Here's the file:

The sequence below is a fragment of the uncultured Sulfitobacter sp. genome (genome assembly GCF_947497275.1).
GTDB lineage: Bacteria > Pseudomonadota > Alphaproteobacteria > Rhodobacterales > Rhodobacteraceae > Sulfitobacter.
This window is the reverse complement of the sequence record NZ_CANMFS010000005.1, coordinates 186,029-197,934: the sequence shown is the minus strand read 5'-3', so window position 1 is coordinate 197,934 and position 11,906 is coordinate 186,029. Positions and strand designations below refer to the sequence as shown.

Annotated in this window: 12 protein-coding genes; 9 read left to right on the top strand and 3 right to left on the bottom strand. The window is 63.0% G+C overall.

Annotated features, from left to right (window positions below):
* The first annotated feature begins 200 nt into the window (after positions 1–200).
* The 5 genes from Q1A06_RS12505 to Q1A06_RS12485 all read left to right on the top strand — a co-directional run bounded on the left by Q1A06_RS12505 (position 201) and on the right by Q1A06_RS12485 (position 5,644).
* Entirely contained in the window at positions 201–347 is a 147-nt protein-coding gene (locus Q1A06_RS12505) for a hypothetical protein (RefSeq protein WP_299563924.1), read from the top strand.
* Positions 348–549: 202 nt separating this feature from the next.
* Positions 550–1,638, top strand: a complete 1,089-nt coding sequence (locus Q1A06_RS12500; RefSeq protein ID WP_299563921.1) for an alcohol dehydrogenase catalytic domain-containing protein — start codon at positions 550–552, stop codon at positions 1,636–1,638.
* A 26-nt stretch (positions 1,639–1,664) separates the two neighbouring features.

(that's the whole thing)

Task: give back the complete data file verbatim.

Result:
The sequence below is a fragment of the uncultured Sulfitobacter sp. genome (genome assembly GCF_947497275.1).
GTDB lineage: Bacteria > Pseudomonadota > Alphaproteobacteria > Rhodobacterales > Rhodobacteraceae > Sulfitobacter.
This window is the reverse complement of the sequence record NZ_CANMFS010000005.1, coordinates 186,029-197,934: the sequence shown is the minus strand read 5'-3', so window position 1 is coordinate 197,934 and position 11,906 is coordinate 186,029. Positions and strand designations below refer to the sequence as shown.

Annotated in this window: 12 protein-coding genes; 9 read left to right on the top strand and 3 right to left on the bottom strand. The window is 63.0% G+C overall.

Annotated features, from left to right (window positions below):
* The first annotated feature begins 200 nt into the window (after positions 1–200).
* The 5 genes from Q1A06_RS12505 to Q1A06_RS12485 all read left to right on the top strand — a co-directional run bounded on the left by Q1A06_RS12505 (position 201) and on the right by Q1A06_RS12485 (position 5,644).
* Entirely contained in the window at positions 201–347 is a 147-nt protein-coding gene (locus Q1A06_RS12505) for a hypothetical protein (RefSeq protein WP_299563924.1), read from the top strand.
* Positions 348–549: 202 nt separating this feature from the next.
* Positions 550–1,638, top strand: a complete 1,089-nt coding sequence (locus Q1A06_RS12500; RefSeq protein ID WP_299563921.1) for an alcohol dehydrogenase catalytic domain-containing protein — start codon at positions 550–552, stop codon at positions 1,636–1,638.
* A 26-nt stretch (positions 1,639–1,664) separates the two neighbouring features.